(Photo credit: ISWNews/File photo)
Local sources in Iraq’s southeastern Basra province reported on 21 December that a US convoy was hit by a roadside improvised explosive device (IED).
An Iraqi security source told Shafaq News Agency that the blast targeted a US-led coalition convoy carrying logistical military supplies while passing through the Basra province.
No casualties were reported from the attack, and no group has claimed responsibility so far.
This attack came just two days after two rockets struck the high-security Green Zone in Baghdad, where the US embassy is housed. There were no casualties from the 19 December attack.
One of the rockets was intercepted by the US embassy’s C-RAM defense system, while the other landed near a monument damaging two civilian cars parked nearby.
The attack was claimed by the so-called Fateh Khayber Brigades (FKB), an Iraqi resistance group that opposes the presence of foreign occupation troops in the country.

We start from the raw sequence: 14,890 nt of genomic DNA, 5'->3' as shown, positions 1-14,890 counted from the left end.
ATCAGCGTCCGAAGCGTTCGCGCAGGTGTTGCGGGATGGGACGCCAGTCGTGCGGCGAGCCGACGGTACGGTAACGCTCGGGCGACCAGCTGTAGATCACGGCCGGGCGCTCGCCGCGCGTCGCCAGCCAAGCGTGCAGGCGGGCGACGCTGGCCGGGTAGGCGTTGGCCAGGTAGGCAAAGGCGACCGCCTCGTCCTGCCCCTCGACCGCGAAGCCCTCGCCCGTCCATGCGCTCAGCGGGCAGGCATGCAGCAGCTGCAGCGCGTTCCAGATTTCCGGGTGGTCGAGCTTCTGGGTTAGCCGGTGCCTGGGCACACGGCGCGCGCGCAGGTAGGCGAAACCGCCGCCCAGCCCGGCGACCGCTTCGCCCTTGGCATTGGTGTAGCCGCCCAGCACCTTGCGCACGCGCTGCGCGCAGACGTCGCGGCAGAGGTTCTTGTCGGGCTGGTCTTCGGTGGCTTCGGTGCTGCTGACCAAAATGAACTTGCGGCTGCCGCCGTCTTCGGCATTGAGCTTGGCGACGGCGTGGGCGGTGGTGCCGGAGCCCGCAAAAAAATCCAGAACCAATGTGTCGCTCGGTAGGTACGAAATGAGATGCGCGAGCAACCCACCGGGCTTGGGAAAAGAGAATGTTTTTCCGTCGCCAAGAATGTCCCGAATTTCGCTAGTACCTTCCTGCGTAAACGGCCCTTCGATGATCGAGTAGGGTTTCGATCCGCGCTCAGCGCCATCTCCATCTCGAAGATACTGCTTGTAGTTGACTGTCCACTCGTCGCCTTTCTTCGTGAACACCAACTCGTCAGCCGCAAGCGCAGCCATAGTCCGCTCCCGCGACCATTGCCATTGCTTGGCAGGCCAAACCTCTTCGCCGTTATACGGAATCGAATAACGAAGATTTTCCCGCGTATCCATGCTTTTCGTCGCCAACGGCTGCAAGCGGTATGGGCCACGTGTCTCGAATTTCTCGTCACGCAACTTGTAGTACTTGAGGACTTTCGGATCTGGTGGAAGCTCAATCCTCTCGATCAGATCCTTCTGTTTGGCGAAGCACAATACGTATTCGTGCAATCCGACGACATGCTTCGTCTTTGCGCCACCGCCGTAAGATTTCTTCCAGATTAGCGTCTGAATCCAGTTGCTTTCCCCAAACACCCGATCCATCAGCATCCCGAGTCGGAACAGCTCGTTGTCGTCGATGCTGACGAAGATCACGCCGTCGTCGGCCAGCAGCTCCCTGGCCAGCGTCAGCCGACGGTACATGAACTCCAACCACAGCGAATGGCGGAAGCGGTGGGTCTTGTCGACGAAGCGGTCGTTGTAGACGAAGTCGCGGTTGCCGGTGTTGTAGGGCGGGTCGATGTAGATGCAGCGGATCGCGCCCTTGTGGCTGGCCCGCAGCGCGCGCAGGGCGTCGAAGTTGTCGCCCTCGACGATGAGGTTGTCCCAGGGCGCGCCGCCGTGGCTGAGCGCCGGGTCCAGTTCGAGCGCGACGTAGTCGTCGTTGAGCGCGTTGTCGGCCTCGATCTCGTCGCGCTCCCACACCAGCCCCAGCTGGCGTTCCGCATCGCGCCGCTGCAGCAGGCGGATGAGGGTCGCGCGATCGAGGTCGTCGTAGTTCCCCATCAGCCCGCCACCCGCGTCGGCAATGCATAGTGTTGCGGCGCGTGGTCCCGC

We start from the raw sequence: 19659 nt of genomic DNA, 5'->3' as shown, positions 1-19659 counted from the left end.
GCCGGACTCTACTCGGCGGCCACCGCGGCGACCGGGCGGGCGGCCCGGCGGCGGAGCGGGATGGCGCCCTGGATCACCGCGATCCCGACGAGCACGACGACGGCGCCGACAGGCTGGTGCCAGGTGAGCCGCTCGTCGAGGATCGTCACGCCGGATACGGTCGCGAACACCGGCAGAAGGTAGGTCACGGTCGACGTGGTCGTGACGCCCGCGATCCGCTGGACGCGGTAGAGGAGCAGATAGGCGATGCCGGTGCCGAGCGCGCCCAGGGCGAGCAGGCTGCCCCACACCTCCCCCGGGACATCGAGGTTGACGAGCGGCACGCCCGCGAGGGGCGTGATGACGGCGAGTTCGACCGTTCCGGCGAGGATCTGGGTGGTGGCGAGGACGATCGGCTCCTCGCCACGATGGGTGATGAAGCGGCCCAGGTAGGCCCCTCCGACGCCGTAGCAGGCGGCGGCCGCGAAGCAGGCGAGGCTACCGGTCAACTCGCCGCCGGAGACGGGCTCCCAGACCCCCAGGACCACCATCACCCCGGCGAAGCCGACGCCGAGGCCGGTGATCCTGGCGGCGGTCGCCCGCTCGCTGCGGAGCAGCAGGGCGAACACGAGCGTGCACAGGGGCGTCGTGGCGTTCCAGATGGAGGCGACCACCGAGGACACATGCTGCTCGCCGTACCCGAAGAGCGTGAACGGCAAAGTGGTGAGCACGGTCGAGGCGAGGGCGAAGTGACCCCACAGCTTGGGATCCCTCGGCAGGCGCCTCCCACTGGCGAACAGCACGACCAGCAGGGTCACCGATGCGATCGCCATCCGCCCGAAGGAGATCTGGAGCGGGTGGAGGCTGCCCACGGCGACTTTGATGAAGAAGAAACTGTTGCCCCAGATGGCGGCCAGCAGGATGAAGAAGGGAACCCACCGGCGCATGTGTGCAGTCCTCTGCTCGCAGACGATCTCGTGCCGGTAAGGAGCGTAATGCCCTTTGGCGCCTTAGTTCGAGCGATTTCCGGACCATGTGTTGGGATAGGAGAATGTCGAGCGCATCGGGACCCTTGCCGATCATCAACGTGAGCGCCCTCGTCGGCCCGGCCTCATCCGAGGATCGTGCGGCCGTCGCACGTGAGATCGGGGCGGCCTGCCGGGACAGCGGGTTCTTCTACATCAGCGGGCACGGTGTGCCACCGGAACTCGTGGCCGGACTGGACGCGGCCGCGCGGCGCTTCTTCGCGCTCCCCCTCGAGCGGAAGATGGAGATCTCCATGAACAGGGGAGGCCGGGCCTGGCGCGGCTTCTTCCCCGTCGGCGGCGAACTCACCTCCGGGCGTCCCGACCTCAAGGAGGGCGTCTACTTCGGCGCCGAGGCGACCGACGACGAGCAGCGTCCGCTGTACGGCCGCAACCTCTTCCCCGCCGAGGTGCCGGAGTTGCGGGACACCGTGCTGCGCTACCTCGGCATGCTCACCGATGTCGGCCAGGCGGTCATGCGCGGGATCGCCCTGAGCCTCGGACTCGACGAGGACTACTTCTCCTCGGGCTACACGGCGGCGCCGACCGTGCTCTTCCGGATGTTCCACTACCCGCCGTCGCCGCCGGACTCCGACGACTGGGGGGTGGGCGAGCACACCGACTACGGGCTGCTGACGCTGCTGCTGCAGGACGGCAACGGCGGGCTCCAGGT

In a statement released earlier this week, the FKB warned US troops about ongoing attacks if they do not complete their withdrawal from the country after 18 years of occupation.
On 5 January 2020, the Iraqi parliament passed measures to end the foreign occupation of the country’s territory by the US and its allies. The move came immediately after the murder of Islamic Revolutionary Guard Corps (IRGC) commander, Qassem Soleimani, and the leader of the Popular Mobilization Units (PMU), Abu Mahdi Al-Muhandis, by a US drone strike outside Baghdad International Airport on 3 January 2020.
Over recent months, many US logistics convoys have come under attack in Iraq, particularly in Basra near the Jerishan border crossing.
Washington accuses Iran-allied Iraqi factions, such as the PMU, of being responsible for the attacks.